A bustling street in
Chinatown where the market stalls crowd in front of the original
shops. You can buy just about anything there.
We spent a
morning walking the Singapore Quays where, once upon a time, the old
sailing boats would tie up with their cargoes of tea, spices, silks and
goods from Europe and the Far East. The modern city celebrates its varied
past with groups of beautiful life-size bronze statues depicting scenes of
everyday life throughout their history.
We took a ride on a
bum-boat along the river. That amazing building below is Singapore's
theatre and concert complex, known affectionately to its citizens as the
"Durian". A durian is a large nobbly fruit much loved by the peoples of
the Far East; I personally think it smells like a strong gas leak, and
hotels have been known to put up signs reading "No dogs or durians!"
A visit to the Haw Pah
Villa is an absolute must. It is a typical Chinese merchant's house
of the 19th century and was owned by the two brothers who invented Tiger
Balm, still a major best seller for aches, pains, sniffles and just about
anything you might have wrong with you today. The gardens have been turned
into a show-piece of Chinese legends and history.
The cruising life does not
offer the body much exercise,and Singapore was much too hot and humid to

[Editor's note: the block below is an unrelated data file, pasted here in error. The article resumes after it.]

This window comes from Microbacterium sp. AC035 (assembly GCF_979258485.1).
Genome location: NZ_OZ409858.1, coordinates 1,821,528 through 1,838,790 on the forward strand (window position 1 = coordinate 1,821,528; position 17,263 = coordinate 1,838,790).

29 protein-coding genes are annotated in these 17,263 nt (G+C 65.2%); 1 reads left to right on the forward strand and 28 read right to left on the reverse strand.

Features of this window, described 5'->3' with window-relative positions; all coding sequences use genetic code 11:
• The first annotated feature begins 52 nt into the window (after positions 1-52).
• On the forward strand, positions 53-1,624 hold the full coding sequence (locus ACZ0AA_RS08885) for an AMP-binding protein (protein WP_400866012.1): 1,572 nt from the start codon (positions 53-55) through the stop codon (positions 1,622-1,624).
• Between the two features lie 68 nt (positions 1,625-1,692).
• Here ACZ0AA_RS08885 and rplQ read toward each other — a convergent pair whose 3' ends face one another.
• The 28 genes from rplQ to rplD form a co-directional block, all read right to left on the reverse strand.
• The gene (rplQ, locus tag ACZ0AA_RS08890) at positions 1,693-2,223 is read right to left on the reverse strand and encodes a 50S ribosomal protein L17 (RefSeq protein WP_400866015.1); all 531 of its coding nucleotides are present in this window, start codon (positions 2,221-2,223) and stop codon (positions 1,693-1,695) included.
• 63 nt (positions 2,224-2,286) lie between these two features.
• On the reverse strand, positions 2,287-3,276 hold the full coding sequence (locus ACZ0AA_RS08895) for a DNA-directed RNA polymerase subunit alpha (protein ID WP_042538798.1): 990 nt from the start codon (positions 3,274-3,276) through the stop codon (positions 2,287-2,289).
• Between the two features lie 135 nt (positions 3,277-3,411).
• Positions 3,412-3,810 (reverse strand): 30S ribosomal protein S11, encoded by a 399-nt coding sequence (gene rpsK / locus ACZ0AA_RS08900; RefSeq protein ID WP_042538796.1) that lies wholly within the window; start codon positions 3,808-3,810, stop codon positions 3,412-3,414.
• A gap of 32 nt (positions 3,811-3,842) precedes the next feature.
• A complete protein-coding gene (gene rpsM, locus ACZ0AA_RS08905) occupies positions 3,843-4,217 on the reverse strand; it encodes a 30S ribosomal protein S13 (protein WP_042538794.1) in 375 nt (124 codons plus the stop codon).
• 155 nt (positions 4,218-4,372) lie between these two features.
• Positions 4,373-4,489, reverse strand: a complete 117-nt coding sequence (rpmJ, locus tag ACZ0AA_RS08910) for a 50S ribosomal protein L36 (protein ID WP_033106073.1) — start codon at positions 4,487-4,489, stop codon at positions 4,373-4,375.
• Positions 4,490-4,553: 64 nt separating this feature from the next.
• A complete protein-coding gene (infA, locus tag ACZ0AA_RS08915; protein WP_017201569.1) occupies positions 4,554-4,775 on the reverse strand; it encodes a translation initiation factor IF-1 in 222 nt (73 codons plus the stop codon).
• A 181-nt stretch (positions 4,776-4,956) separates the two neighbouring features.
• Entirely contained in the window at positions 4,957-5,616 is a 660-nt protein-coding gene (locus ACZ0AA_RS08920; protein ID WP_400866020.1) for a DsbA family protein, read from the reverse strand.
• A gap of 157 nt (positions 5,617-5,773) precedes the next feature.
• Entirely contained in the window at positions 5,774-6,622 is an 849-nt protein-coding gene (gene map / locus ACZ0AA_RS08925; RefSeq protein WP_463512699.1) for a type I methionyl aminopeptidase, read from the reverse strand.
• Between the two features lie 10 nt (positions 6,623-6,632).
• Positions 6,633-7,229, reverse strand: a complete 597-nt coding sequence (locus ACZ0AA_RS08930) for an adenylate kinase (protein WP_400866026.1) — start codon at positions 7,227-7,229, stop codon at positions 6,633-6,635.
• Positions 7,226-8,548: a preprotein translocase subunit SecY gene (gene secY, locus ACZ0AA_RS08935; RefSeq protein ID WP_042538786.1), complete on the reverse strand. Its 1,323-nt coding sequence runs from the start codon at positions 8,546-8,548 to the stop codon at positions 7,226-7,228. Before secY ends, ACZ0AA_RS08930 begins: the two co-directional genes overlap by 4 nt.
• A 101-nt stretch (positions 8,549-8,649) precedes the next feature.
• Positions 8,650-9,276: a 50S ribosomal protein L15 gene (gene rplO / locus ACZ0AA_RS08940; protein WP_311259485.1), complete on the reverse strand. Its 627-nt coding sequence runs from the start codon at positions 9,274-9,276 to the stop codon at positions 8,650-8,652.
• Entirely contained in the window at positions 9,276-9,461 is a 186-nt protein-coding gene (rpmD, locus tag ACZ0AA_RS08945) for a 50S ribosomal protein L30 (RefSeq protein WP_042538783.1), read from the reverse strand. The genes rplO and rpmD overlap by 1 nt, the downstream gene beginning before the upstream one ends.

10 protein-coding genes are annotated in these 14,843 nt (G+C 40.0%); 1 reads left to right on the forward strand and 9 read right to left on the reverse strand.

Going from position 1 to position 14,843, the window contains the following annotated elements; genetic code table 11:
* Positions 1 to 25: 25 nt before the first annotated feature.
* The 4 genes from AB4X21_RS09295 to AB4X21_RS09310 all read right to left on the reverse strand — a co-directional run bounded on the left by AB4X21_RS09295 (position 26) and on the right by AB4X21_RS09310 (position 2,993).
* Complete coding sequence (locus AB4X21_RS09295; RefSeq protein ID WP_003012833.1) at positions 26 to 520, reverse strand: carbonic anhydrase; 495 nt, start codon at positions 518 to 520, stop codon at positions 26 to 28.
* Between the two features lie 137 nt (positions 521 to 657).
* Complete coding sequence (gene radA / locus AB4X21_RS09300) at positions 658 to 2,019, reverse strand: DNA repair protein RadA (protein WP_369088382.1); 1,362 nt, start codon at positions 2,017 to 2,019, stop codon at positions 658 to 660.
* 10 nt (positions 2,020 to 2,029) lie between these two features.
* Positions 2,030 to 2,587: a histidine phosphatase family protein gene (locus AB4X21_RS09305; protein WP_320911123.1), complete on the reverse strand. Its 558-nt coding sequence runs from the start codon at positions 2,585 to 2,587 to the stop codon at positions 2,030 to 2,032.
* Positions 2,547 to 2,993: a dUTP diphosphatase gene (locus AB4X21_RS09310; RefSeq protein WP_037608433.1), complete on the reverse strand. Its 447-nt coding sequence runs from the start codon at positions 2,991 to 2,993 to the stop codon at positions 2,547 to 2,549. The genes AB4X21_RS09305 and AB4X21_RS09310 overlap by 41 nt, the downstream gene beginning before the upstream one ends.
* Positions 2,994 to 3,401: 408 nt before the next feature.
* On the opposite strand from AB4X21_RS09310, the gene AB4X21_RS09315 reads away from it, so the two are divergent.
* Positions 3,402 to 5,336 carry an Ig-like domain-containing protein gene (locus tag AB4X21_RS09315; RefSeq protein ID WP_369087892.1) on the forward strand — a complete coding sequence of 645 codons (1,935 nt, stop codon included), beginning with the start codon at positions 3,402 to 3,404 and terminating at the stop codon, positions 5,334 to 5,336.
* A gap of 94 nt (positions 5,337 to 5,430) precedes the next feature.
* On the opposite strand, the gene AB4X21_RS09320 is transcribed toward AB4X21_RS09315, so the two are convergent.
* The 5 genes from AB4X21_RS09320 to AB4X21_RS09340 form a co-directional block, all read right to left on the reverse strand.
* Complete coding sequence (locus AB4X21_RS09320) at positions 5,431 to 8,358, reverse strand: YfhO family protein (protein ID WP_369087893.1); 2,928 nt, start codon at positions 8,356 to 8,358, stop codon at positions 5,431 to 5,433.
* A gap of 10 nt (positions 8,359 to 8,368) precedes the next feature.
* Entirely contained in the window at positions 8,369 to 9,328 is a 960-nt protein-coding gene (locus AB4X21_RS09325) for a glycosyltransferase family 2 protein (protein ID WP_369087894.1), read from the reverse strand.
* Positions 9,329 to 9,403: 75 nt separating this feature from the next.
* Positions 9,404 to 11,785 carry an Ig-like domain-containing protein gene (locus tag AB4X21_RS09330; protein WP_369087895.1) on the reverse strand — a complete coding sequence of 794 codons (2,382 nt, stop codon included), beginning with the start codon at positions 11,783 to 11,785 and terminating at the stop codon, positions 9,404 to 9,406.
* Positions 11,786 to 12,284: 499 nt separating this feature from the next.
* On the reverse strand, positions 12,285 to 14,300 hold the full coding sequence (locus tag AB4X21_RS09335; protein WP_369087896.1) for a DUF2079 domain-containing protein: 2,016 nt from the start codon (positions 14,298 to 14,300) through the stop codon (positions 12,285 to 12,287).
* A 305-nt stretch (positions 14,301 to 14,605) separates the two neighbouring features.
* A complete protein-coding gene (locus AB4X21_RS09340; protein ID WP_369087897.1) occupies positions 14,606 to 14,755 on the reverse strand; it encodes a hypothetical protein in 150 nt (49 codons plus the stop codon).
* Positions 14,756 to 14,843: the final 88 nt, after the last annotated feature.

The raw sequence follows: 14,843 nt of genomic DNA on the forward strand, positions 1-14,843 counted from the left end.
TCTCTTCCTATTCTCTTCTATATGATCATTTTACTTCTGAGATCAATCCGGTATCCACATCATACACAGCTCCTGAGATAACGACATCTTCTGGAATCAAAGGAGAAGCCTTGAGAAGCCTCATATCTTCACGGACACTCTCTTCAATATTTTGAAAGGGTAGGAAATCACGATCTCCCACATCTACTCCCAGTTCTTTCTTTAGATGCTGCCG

do much walking. The climate is really its only drawback as a place
to live. I spent a good hour a day using my Aqua belt and running in
the Raffles Marina swimming pool, particularly in the early morning.
We decided to leave Carelbi
in Singapore at Raffles Marina, knowing that we had a good friend called
Hung Tatt (HT) who could keep an eye on her from time to time while we
returned to France for Christmas. HT, and his lovely wife, Pauline were
great hosts and we loved Singapore. Good public transport, clean
modern city, wonderful food and superb museums! Chris and HT are looking
at a model of the city, which, although it houses around
20 million people in the tiny island space available, has a spacious
feel with plenty of parks and wide streets.
Sir Stamford Raffles, the original big daddy of Singapore
Above you can see peasants bringing produce from the countryside
while merchants haggle over the price, while, on the left you can see
the old-style money changers, and a modern forex trader.
In this group above,
merchants are bartering while my favourite scene is this gaggle of
little boys jumping into the water; their joie de vivre is infectious and
one really wants to jump in and join them!
The Chinese love bright colours and this is one of the bridges
leading through to Chinatown. The "Mer-lion" is another example of the
Singaporean sense of humour, welcoming visitors entering the quays
from the harbour.
The imposing entrance to Haw Pah Villa.
Our favourite show item was this wonderful old Rolls Royce which the
"marketing" brother had converted into a tiger and in which he toured
around selling his balm to all and sundry. It was most effective and
fortunes were made!
HT's wife, Pauline, ran a crèche for small pre-school children, which
I visited. It was a really happy place.
We really enjoyed our time in Singapore and recommend it as a
fascinating place to visit, whatever one's interests. We also
visited the History Museum, the Asian Culture Museum and the Open Air Zoo,
which are as good as any in Europe. We also hardly ever cooked a meal
because the food was so cheap and varied and the restaurants such fun to
check out. Thanks to the far-sighted policies of its first Prime Minister
Kuan Yew, it is the most modern, clean, crime-free and pleasant
cities we have visited.